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27th Nov 2021

Ryanair’s “virtue signalling” claims are indicative of Ireland’s view on the Irish language

Hugh Carr

ryanair virtue signalling irish language

This is the final boring call for passengers…

An Irish language version of this article is available here.

Growing up in the Gaeltacht, the Irish language was never considered a commodity, or something that was strange in nature.

It was exactly how it always has been – a language.

As I grew older, however, I could see that it was something we should be proud of, one of the last true great underdog stories.

The oldest written vernacular in the world, surviving war, colonisation, and near extinction, bright and vibrant once again in the community.

Nach maith dúinn é. It’s great for us.

Anyone could tell you that the language is not as all-encompassing as it was 800 years ago, but it’s also clear to see a major positive change in the perception of the language itself.

Unless, of course, you need a cheap joke.

Now, let me make one thing abundantly clear – I don’t tend to go to Ryanair’s social media accounts for nuanced takes on national identity and informative humour.

But it’s one thing to read a TikTok comment from @user83912940 making what is essentially the “Irish Mammy Wooden Spoon Who Turned Off The Immersion” joke of the Irish language.

It’s a totally other thing, however, for a major Irish company like Ryanair to not only make a joke about the language, but to describe support for it as “virtue signalling”.

Ryanair have firmly (and by all signs, proudly) publicised their stance as too cool for Gaeilge.

It doesn’t seem to have panned out the way they hoped, however. Hundreds of responses and retweets have shown that people are tired of the same jokes being wheeled out over and over again.

There has been not one semblance of an apology; if anything, the account doubled down on the sentiment, painting themselves as Roy Keane against a tyrannical Mick McCarthy portrayed by Irish language speakers.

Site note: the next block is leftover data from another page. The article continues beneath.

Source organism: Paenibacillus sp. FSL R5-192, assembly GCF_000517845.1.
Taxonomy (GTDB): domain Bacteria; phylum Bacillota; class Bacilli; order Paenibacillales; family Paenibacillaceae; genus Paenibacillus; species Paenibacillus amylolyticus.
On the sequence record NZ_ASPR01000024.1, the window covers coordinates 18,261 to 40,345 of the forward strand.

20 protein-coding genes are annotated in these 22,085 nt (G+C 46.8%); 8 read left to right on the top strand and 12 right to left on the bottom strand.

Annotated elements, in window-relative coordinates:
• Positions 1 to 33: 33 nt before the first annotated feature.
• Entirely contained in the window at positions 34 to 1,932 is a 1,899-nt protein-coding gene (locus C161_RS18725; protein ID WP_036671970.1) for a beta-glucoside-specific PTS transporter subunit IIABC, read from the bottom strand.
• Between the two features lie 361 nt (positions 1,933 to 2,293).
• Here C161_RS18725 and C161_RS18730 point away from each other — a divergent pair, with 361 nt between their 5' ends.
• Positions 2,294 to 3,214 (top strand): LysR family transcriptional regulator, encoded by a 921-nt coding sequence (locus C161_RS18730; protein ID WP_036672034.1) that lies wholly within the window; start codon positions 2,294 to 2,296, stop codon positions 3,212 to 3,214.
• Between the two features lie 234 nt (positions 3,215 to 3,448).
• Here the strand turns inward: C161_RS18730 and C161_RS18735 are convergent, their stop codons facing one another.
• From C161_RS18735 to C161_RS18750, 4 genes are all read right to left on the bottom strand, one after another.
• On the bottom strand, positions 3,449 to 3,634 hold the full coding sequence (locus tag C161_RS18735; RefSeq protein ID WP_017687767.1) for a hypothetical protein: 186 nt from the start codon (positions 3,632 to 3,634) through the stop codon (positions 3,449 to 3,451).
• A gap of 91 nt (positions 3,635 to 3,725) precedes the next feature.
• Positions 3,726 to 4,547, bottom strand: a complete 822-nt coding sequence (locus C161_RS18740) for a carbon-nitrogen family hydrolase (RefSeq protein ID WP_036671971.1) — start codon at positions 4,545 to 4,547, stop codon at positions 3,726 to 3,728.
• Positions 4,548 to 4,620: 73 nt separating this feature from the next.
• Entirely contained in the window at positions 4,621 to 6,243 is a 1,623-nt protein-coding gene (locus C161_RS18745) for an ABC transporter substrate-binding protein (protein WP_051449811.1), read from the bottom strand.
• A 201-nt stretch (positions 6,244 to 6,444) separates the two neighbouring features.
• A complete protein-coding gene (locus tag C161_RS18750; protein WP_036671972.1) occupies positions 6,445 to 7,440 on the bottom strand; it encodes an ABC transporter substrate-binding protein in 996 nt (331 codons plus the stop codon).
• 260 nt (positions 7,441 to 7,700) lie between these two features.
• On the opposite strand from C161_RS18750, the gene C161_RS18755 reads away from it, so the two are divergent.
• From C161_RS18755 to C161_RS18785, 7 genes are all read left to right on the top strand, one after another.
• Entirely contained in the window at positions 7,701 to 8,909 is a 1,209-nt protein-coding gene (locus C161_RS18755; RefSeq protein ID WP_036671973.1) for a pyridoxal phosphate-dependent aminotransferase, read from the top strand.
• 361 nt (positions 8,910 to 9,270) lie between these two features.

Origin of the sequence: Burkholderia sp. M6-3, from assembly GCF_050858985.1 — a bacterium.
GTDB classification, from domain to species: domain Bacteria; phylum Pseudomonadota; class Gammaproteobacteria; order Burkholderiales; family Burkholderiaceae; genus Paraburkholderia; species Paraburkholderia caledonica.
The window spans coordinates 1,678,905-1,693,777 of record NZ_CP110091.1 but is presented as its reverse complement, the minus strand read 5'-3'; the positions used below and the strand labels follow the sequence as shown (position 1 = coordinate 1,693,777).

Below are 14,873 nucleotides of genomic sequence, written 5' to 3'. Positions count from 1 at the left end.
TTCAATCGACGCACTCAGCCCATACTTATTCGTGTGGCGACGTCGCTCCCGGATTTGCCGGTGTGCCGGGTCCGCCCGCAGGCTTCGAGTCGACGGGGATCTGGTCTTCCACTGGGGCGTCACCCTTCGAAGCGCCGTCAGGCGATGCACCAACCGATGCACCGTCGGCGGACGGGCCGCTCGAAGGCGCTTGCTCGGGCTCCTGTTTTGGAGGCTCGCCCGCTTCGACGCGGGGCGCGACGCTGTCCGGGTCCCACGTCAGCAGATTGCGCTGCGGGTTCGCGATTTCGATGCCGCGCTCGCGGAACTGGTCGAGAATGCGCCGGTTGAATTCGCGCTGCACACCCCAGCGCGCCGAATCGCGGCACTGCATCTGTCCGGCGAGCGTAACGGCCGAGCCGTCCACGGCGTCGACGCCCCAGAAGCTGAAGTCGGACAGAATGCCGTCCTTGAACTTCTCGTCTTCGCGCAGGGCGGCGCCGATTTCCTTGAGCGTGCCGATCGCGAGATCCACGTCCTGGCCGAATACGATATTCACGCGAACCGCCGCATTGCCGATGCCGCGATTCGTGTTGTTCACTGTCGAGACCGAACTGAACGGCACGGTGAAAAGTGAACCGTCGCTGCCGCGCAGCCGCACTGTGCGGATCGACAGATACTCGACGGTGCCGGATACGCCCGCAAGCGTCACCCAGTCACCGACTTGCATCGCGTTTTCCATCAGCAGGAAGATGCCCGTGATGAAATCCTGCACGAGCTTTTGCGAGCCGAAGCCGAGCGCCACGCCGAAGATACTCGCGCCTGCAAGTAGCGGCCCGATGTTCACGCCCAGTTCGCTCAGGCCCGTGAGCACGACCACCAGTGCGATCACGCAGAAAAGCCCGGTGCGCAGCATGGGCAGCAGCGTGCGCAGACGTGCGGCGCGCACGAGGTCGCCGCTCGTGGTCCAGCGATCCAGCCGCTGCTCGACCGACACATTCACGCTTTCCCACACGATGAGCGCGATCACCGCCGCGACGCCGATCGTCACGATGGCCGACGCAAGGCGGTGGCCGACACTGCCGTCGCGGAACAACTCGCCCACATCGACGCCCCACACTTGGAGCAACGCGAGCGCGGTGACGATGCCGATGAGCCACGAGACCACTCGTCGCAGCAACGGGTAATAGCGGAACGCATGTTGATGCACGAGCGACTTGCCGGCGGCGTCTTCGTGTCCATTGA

Between “an bhfuil cead agam dul go dtí and leithreas?” and references to World Cup 2002, they’ve clearly shown they’re on the cutting edge of Irish humour.

There is a growing opinion across social media and message boards that the Irish language is the language of the elite, of whispering Gaels talking down on the poor Béarlóirí who were forced to sit in dingy classrooms, eyes pinned open “A Clockwork Orange” style watching Brendan Gleeson choke on a piece of cake.

Part of this thought process is that Irish people don’t really want to see support for the Irish language; they only want to be seen to support the Irish language.

Apparently, Gaeilgeoirí will kick and scream until a little “Irish” option will appear on a website, and then never bother to use it at all.

Will I let you in on a secret?

Here is the cold, hard truth;

There is only one reason why Irish speakers want to see the language in more spaces.

It’s because they speak Irish.

There is no hidden agenda, there is no brownie points to be scored, and there is certainly no money to be found in being an Irish language advocate.

People simply want to use their own language, on their own terms.

All you need to do is look to the North to see how difficult it is to provide any support for a recognised language by the state.

The Irish Language Act to provide equal recognition to English in the North has been in a state of limbo, where even an intervention from Westminster wasn’t enough to bring the act over the line.

It has reached the point where Conradh na Gaeilge, an Irish language group, is set to challenge the NI Executive in court for their failure to bring the act into power.

Is it any wonder why Irish speakers are as passionate about the language as they are?

Every few years, a brand seems to make an absolute hames of providing support for the Irish language.

A system will be put in place on a national level, rendering peoples names as a collection of symbols and dashes, because anything between an á and a ú sends the entire website into a tizzy.

There was one thing in common with those instances; they all came from a place of unintentional disrespect.

One poorly worded tweet from a 3 support agent was enough to set the Irish language community ablaze when they said they couldn’t support someone’s name.

With Ryanair’s tweet, we have witnessed the first instance of intentional disrespect; a claim of “virtue signalling” can only be read as such.

It’s not banter; it’s not funny, it’s just disrespectful.

Agus tá muid tinn tuirseach leis. And we’re sick and tired of it.

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